The world of media relations has rapidly evolved over recent years.
PR professionals who’ve been in the game for decades can remember the days where a faxed news release would almost certainly receive media coverage.
Unfortunately, those days are now far gone.
With the tech explosion and the uncertain future of media organizations, PR professionals now outnumber journalists nearly six to one.
It is more important, now than ever before, to pitch the media relevant, targeted stories that include supporting information that will resonate with their audience(s).
In this new age of media relations, PR professionals have a soulmate that’s often overlooked: Data.
Data is abundant in today’s digital era.
Most popularly used by marketers, PR professionals have yet to figure the best way to use all of the data at their fingertips.
Even for marketers, it can be an overwhelming task.
About 10 months ago, my team and I were faced with a hefty PR challenge.
We had just signed a Spanish, international secondary ticketing start-up that wanted to break into the U.S. market.
Easy enough, right?
The company, Ticketbis, had very few tickets for U.S. based events, no shiny new app, and a minimal budget for marketing support.
Luckily, we had assistance from a supportive in-house PR person and access to copious amounts of data.
After a little trial and error, we found the perfect formula for success that recently lead to the company’s nine figure acquisition by eBay, the owners of America’s market dominating aftermarket ticketing platform—Stubhub.
Here is part of the strategy we used to transform their internal data into compelling stories that left the media wanting more.
Finding A Story when There’s No Trend
It’s more than likely you’ve attended or know someone who has attended an electronic dance music festival such as Ultra, TomorrowWorld, or the Electronic Daisy Carnival.
Originally popular in European countries, these festivals took U.S. millennials and Generation Z by storm…until recently.
During the past couple of years, these festivals have been under scrutiny for a high concentration of drug abuse and uninhabitable ground conditions.
With Ticketbis in mind, we were curious to see how these festivals were holding up with an aging millennial population and safety concerns.
When comparing their international festival ticket sales from 2015 to 2016, data from Ticketbis showed a 53.75 percent decline in ticket sales.
Tomorrowland Brazil and Creamsfield saw the largest decline, with both showing more than a 70 percent drop in sales from the previous year.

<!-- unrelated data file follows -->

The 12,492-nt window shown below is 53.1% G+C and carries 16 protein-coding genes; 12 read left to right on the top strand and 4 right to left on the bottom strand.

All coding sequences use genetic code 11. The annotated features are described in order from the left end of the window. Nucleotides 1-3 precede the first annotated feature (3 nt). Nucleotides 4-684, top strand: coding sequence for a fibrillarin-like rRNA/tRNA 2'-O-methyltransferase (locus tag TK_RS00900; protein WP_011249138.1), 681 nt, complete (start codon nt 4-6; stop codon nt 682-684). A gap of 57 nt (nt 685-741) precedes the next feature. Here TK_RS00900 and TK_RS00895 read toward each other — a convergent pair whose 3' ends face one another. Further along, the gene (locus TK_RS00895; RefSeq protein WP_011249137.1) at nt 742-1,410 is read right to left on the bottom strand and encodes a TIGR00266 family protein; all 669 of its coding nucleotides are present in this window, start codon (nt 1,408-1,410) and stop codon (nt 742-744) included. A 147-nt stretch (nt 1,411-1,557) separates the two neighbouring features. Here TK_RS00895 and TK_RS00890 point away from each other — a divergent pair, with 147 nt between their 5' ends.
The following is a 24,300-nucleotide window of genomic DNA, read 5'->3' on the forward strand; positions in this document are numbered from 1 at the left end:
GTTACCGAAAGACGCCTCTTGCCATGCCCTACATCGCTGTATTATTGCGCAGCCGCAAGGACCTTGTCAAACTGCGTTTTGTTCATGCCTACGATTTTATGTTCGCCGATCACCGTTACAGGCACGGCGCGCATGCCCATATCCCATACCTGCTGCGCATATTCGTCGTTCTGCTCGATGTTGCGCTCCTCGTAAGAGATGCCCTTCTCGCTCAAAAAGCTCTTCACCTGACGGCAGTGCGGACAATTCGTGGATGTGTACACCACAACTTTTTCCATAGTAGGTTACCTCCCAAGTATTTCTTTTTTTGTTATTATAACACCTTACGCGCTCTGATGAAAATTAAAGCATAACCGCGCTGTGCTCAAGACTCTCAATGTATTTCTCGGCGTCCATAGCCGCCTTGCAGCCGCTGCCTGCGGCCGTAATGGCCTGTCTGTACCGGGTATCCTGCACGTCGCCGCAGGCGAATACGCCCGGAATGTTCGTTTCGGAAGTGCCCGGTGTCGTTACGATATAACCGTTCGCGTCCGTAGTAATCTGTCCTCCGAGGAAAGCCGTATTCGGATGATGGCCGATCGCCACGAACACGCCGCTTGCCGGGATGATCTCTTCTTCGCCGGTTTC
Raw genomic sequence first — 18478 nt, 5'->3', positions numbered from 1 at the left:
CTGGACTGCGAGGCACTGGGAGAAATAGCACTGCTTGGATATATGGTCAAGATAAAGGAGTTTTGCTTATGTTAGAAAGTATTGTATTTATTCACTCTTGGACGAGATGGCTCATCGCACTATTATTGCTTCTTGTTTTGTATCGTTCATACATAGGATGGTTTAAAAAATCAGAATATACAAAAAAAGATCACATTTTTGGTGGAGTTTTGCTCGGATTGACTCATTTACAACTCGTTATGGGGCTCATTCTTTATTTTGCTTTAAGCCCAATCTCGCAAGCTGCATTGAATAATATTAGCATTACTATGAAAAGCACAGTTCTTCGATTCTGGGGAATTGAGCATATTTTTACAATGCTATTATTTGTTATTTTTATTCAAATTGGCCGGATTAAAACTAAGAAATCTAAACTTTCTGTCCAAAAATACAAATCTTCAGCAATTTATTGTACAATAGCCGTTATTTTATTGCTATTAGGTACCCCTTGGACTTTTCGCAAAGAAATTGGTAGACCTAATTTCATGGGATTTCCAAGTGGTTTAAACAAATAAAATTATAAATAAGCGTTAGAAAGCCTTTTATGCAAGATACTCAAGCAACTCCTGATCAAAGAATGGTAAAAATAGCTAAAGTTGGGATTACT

We also found a rising trend in sales for more alternative music events, such as Rock in Rio and Lollapalooza.
At the time of this campaign, there was no trending news on these music festivals.
Our theory was, while electronic dance music festivals might be dying, alternative festivals were on the upswing.
It turned out we were right and Elite Daily ended up covering the story.
Start With a Data Point and Work Backwards
Another example we used from data was the sharp decline in ticket sales for the 2016 Olympic Games.
When the news broke of the Zika pandemic in Brazil, it spread through the media like wildfire.
The Olympics were already in jeopardy because of the economical state of the city, water pollution, and the uncertainty of venue completion.
The Zika outbreak was the icing on the cake and created the perfect storm for a media frenzy.
After a few weeks of contradictory headlines, we wanted to see the true effects of Zika and if it was affecting international ticket sales to the upcoming games.
To provide credible information, we first needed to analyze the trend of ticket sales before the virus made international headlines.
After mining data from three months prior to the CDC travel alert, we identified a steady increase in ticket sales of 8.85 percent from month-to-month.
Once we calculated the numbers for the months prior, it was time to dive into the data from the second half of January—after the CDC issued the announcement.
What we found was a 56.4 percent drastic decline in sales for this period of time and that sales continued to drop throughout February.
This was not great for the Olympics, but it did give Mashable one heck of a story!
While many other strategies were used to position Ticketbis for a U.S. launch and ultimately an acquisition, the use of data was, by far, our most valuable asset.
For the times we lacked valuable data plays, we re-purposed marketing material for media relations purposes.
Branded content was recycled to be used for publications such as Vice and pre-packaged stories and images were used for blogs, such as Queerty to reach new audiences.
Even when it seems impossible, media coverage is possible with the right mindset and tools at your disposal.
You can view the full case study here.
image credit: shutterstock